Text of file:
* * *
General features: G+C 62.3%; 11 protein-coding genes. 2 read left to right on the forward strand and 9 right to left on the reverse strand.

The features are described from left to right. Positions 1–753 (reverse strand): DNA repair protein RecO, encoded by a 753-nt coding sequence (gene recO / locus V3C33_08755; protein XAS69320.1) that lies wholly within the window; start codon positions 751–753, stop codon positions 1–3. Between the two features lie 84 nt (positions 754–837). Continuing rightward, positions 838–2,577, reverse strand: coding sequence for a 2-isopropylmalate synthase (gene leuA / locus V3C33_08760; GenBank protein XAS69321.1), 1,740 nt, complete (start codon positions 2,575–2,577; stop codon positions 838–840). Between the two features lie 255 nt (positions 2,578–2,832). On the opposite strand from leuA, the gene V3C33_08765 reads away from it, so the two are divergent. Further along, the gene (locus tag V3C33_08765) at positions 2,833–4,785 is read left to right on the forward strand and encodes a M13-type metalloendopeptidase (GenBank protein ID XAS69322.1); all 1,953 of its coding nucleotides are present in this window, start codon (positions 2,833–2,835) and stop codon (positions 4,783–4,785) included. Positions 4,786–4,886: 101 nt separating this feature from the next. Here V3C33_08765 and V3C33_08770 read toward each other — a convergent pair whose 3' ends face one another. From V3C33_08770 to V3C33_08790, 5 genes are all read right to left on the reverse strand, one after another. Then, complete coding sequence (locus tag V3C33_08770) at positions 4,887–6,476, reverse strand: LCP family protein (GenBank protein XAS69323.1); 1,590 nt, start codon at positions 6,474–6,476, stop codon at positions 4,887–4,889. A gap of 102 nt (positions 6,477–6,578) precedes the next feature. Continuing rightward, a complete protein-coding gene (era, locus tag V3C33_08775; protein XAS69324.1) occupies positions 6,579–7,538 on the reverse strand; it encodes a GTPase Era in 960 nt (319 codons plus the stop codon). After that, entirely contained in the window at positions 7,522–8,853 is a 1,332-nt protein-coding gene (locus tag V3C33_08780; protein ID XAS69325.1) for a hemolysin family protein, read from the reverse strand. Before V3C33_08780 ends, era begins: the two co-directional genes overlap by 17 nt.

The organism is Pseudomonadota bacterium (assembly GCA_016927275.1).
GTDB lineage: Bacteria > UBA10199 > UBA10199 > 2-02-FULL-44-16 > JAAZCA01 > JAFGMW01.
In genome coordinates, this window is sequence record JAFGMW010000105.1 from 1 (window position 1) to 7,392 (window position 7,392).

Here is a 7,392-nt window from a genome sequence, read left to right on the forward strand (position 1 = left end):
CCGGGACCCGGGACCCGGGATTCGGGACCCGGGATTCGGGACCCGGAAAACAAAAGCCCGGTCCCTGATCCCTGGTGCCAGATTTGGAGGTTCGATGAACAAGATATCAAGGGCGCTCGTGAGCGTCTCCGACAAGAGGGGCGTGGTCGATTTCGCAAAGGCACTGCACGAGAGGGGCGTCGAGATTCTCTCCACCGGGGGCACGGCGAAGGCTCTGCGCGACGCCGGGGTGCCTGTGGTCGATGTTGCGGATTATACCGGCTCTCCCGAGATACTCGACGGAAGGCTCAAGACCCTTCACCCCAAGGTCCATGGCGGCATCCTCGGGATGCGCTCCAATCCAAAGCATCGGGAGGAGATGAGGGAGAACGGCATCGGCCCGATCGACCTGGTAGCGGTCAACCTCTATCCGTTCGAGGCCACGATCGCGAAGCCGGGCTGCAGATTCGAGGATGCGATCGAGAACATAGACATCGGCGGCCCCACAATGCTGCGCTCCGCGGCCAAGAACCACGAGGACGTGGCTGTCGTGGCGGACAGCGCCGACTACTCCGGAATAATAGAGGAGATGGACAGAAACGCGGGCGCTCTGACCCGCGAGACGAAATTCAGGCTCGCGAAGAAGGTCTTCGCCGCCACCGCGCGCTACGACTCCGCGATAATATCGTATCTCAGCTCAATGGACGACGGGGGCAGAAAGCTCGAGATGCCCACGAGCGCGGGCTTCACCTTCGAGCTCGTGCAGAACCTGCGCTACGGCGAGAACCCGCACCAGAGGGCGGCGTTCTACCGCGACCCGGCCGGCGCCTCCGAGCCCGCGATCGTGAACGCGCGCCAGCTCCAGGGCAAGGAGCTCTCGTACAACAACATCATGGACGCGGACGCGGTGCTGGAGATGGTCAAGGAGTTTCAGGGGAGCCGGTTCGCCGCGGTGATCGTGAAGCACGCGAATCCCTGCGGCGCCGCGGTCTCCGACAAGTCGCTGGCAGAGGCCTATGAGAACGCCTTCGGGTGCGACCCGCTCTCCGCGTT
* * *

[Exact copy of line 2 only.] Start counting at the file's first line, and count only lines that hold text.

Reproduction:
The features are described from left to right. Positions 1–753 (reverse strand): DNA repair protein RecO, encoded by a 753-nt coding sequence (gene recO / locus V3C33_08755; protein XAS69320.1) that lies wholly within the window; start codon positions 751–753, stop codon positions 1–3. Between the two features lie 84 nt (positions 754–837). Continuing rightward, positions 838–2,577, reverse strand: coding sequence for a 2-isopropylmalate synthase (gene leuA / locus V3C33_08760; GenBank protein XAS69321.1), 1,740 nt, complete (start codon positions 2,575–2,577; stop codon positions 838–840). Between the two features lie 255 nt (positions 2,578–2,832). On the opposite strand from leuA, the gene V3C33_08765 reads away from it, so the two are divergent. Further along, the gene (locus tag V3C33_08765) at positions 2,833–4,785 is read left to right on the forward strand and encodes a M13-type metalloendopeptidase (GenBank protein ID XAS69322.1); all 1,953 of its coding nucleotides are present in this window, start codon (positions 2,833–2,835) and stop codon (positions 4,783–4,785) included. Positions 4,786–4,886: 101 nt separating this feature from the next. Here V3C33_08765 and V3C33_08770 read toward each other — a convergent pair whose 3' ends face one another. From V3C33_08770 to V3C33_08790, 5 genes are all read right to left on the reverse strand, one after another. Then, complete coding sequence (locus tag V3C33_08770) at positions 4,887–6,476, reverse strand: LCP family protein (GenBank protein XAS69323.1); 1,590 nt, start codon at positions 6,474–6,476, stop codon at positions 4,887–4,889. A gap of 102 nt (positions 6,477–6,578) precedes the next feature. Continuing rightward, a complete protein-coding gene (era, locus tag V3C33_08775; protein XAS69324.1) occupies positions 6,579–7,538 on the reverse strand; it encodes a GTPase Era in 960 nt (319 codons plus the stop codon). After that, entirely contained in the window at positions 7,522–8,853 is a 1,332-nt protein-coding gene (locus tag V3C33_08780; protein ID XAS69325.1) for a hemolysin family protein, read from the reverse strand. Before V3C33_08780 ends, era begins: the two co-directional genes overlap by 17 nt.